Westacott receives Ruth L. Kirschstein National Research Service Award (NRSA) Individual Predoctoral Fellowship (Parent F31)

Matthew Westacott, a PhD student in bioengineering mentored by Richard Benninger has been awarded a F31 pre-doctoral fellowship by the National Institute of Diabetes, Digestive and Kidney Diseases (NIDDK). Matthews project titled “Examination of Functional Subpopulations in the Islet of Langerhans Using Optogenetics” will use light-activated ion channels to precisely control and understand the spatiotemporal regulation of electrical activity within the islets of Langerhans. Matthew will specifically study how subpopulations of β-cells exert disproportionate control over the system electrical dynamics and insulin release, and how this  control is disrupted under diabetic conditions.

 

Year-End Celebration recap

On May 13, more than 250 faculty, students, staff, alumni and guests attended the fifth annual College of Engineering and Applied Science Year-End Celebration. Guests enjoyed a catered BBQ lunch, photobooth, badminton, and an awards ceremony.

We look forward to seeing everyone at the 2017 event, scheduled for May 12, 2017.

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Erickson awarded CCTSI pre-doctoral fellowship for translational research on treatment for growth plate injuries

Chris Erickson, a second year bioengineering PhD student, was awarded the Colorado Clinical and Translational Sciences Institute (CCTSI) TL-1 Pre-doctoral Fellowship for his proposed thesis work on treating growth plate injuries. The growth plate is a cartilaginous region found at the ends of long bones in children, and is responsible for bone elongation. Injury to the growth plate from trauma or disease in the young child can result in bone growth abnormalities. Unfortunately, there is no clinical treatment that can fully correct these injuries, which may result in skeletal deformities that persist throughout life. However, tissue engineering offers a promising alternative treatment by using stem cells, biologics, and biomimetic materials to regenerate the injured growth plate. Chris will be investigating a tissue engineering approach to treating growth plate injuries under the mentorship of Dr. Karin Payne, a basic scientist in orthopedic regenerative medicine, and Dr. Nancy Hadley-Miller, a pediatric orthopedic surgeon. Support by this scientist-physician team and the CCTSI will help advance the translation of basic science discoveries into clinical treatments.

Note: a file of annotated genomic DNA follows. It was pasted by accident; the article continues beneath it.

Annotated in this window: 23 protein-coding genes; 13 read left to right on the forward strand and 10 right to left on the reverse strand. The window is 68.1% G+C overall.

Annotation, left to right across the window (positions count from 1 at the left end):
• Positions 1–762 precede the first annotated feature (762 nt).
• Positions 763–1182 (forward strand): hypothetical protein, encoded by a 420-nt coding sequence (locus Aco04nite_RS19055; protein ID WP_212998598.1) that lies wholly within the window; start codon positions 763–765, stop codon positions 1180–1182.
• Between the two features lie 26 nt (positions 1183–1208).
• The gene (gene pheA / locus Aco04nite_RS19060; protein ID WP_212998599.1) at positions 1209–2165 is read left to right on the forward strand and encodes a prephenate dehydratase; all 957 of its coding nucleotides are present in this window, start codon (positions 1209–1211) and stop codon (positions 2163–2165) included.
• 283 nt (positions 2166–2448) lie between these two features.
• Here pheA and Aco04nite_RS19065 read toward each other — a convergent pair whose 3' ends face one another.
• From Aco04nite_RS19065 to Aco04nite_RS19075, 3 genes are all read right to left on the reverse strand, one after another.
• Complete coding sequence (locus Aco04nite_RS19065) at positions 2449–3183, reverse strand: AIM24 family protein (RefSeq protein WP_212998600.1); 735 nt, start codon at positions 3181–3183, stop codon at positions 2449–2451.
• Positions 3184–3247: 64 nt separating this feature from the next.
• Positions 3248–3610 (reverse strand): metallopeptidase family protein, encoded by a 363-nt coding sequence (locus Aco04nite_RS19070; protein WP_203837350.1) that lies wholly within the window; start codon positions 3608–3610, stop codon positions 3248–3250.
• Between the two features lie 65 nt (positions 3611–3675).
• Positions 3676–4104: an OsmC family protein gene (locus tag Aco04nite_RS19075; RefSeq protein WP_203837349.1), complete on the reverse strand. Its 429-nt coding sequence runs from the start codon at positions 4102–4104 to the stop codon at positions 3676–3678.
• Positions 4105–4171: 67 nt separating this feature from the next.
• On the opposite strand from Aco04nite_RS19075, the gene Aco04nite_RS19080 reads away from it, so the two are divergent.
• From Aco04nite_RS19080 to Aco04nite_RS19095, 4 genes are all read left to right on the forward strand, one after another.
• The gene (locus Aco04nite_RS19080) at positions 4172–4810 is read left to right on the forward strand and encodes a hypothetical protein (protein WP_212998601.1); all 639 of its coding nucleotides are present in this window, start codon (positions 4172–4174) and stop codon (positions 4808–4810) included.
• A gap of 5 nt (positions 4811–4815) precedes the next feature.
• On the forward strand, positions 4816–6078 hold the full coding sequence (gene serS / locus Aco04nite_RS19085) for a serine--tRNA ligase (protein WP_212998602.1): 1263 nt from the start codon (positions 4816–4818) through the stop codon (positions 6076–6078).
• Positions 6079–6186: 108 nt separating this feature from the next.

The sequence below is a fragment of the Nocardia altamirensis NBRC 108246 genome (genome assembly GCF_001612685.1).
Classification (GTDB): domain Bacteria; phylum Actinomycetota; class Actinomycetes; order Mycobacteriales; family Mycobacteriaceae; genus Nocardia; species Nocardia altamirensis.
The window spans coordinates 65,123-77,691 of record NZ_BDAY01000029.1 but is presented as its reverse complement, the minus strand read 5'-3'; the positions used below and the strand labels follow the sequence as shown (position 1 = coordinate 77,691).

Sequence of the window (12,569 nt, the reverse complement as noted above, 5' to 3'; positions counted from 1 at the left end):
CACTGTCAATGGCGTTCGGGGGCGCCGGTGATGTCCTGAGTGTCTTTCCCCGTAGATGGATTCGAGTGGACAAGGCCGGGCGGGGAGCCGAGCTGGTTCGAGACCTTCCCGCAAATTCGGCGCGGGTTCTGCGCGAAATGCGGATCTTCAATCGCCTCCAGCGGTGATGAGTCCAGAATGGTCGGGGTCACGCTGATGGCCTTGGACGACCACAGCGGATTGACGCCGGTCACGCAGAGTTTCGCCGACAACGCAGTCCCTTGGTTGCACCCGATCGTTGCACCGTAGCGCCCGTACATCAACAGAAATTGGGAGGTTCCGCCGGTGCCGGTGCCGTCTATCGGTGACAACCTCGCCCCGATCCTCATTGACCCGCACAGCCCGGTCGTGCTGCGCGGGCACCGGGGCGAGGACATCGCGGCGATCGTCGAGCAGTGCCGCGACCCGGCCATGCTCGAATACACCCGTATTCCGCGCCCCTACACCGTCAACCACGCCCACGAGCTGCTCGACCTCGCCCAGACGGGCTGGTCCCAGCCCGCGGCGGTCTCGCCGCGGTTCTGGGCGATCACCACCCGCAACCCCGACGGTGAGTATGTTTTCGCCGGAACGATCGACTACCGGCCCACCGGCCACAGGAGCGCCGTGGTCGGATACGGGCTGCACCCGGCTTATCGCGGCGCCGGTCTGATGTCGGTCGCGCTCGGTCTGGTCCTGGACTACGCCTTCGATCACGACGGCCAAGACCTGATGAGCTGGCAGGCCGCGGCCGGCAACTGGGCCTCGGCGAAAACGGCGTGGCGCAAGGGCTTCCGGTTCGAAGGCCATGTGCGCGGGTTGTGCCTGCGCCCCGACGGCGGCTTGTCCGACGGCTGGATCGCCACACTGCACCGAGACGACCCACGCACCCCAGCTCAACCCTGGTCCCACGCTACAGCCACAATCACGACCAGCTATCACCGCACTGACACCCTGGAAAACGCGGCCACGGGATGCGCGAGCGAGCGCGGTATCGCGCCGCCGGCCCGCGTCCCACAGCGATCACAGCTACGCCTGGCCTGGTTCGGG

Elson awarded CCTSI TL1 Fellowship for her proposed research into an optogenetic neural interface for users of prosthetic limbs

laura elsonBioengineering PhD student Laura Elson was awarded the CCTSI TL1 Fellowship for the 2016-2017 academic year for her proposed research into an optogenetic neural interface for users of prosthetic limbs. This design uses optical proteins to connect the mechanical limb with the peripheral nervous system that can provide both sensory feedback and motor output to the user. Currently, in vitro tests are being conducted, and ultimately in vivo tests will be performed in rodents. Through this fellowship she will also be afforded the opportunity to gain clinical experience in two settings: the Assistive Technology Partners Clinic headed by Dr. Cathy Bodine, and the Amputee Program at Children’s Hospital Colorado, headed by Dr. Travis Heare.